By Clare Hutchison
LONDON (Reuters) - A 21-year-old Bank of America Merrill Lynch
Moritz Erhardt, from Staufen, southwest Germany, was in the last few days of a seven-week internship at the U.S. bank's investment banking division in London when he was found dead at his lodgings on August 15.
His death highlighted concerns about interns working excessive hours and even through the night after newspaper reports suggested that Erhardt had worked for 72 hours without sleep before he died.
The inquest, a legal inquiry into the circumstances of a death when the cause is still uncertain after a post-mortem, was ordered in October after a post-mortem concluded that Erhardt died of epilepsy.
Juergen Schroeder, Erhardt's Development Officer at the bank, told the inquest that no one at the bank had been aware of the intern's epilepsy.
Schroeder said Erhardt had was highly rated, well liked and was going to be offered a job, adding that he had hinted as much to Erhardt the day before his died.
Asked if it was normal for interns to work long hours he replied: "In general yes. It's not only at Bank of America, it's the case at most banks in London. It's the case in Germany and other parts of the world."
Schroeder said there was often a competitive pride among interns in working long hours but that it was not really necessary. "The way the bank assesses candidates is not by hours but by the qualities and skills they bring to the bank," he added.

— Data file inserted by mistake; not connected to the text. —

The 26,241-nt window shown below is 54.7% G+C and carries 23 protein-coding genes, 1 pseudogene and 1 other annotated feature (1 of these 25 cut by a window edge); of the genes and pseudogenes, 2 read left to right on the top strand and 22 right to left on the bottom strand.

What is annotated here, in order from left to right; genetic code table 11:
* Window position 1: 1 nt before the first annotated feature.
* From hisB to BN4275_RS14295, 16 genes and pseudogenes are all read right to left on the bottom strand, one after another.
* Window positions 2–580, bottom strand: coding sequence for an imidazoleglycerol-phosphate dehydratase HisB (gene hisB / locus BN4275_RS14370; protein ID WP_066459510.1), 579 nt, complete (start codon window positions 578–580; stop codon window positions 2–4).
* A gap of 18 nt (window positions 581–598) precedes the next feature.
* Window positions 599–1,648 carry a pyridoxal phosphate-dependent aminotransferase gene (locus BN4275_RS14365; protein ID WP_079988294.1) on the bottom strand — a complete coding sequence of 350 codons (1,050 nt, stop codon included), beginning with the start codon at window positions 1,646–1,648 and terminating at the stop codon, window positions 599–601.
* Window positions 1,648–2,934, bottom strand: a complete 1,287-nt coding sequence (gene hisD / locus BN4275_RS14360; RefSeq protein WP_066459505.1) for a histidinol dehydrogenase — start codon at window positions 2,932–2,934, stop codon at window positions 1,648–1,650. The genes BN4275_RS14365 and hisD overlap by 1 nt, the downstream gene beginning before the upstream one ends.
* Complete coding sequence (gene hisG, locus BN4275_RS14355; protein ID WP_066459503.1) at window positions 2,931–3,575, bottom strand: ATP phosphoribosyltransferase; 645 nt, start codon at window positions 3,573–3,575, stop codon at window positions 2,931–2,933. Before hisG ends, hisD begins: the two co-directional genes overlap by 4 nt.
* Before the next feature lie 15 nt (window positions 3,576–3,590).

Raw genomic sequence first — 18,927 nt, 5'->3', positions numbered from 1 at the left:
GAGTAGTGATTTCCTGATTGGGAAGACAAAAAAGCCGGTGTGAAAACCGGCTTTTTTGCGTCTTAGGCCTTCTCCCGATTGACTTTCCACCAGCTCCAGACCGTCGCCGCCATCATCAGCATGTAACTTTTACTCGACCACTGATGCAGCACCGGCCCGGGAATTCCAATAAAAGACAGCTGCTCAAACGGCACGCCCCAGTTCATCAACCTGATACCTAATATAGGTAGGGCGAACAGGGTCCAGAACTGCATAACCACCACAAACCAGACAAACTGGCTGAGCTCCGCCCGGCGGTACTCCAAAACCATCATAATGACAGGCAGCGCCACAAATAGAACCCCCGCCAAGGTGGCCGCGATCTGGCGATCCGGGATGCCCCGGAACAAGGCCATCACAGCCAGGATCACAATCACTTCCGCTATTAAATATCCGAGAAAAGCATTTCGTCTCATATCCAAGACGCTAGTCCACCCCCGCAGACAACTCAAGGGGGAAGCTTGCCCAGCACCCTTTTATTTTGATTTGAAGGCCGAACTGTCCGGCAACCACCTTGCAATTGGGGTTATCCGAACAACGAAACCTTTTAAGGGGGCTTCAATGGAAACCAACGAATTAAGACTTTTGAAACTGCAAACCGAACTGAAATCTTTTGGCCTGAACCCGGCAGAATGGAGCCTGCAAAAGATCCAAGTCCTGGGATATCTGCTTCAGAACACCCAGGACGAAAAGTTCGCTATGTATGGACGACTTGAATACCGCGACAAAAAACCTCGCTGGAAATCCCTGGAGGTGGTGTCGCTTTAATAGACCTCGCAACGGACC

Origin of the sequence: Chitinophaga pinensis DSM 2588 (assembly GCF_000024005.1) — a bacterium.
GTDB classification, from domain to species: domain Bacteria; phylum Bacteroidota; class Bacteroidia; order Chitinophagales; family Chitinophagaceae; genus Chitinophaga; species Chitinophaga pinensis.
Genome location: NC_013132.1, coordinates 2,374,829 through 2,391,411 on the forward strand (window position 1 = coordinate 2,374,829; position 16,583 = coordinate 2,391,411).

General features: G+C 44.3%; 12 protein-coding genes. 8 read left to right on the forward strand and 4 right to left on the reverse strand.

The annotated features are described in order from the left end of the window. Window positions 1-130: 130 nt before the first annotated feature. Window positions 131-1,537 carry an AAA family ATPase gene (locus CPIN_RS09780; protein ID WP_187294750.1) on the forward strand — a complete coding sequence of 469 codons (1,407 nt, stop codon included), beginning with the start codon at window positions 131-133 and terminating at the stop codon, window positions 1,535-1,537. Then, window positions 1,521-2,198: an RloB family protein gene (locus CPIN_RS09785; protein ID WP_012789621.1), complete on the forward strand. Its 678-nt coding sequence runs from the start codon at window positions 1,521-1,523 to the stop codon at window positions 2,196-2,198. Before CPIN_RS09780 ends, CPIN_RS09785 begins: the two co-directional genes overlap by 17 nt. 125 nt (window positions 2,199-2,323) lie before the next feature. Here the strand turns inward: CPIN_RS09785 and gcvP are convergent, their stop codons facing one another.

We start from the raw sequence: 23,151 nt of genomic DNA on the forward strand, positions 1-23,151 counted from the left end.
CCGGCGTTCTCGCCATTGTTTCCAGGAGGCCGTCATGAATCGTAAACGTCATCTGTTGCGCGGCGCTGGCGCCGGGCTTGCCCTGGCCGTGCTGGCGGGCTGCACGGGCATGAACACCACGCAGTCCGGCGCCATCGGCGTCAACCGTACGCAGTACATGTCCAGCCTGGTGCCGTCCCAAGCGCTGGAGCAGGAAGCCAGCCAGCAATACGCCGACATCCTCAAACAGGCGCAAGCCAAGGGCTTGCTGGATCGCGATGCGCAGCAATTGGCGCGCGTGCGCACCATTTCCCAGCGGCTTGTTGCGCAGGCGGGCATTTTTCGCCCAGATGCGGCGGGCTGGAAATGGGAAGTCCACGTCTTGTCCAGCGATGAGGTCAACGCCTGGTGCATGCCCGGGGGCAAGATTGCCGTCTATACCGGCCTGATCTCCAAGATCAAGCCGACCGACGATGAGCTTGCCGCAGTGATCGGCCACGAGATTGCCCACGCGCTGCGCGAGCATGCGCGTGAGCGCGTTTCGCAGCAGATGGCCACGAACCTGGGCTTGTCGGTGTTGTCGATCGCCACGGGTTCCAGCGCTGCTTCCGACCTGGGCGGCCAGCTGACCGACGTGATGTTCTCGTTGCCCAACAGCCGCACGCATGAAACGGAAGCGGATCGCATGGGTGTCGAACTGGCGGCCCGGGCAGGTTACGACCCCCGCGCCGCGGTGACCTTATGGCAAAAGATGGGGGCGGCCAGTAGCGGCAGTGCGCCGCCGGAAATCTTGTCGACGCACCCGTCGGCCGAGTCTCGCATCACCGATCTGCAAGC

After the inquest a Bank of America Merrill Lynch spokesman said that a senior working group had been listening to employees at all levels and was focused on creating better working patterns and improved work-life balance for future interns and junior bankers.
Erhardt's father Hans-Georg Dieterle told the hearing his son had epilepsy diagnosed in 2010 and had one or two seizures a year, though he had not complained about working long hours at the bank.
The pathologist Pete Vanezis said the position in which Erhardt's body was found suggested that he had been unable to breathe after a seizure.
Vanezis said that common triggers for seizures include exposure to flashing lights, stress, drugs, alcohol and exhaustion, but that a fit could also be brought on without any of those factors present.
Coroner Mary Hassell said that exhaustion was the most likely of those triggers to have affected Erhardt, but it was impossible to say whether that was behind the seizure.
"It's possible that fatigue brought about his fatal seizure. It's also possible that it just happened," she said.
(Writing by Stephen Addison; Editing by Erica Billingham and David Goodman)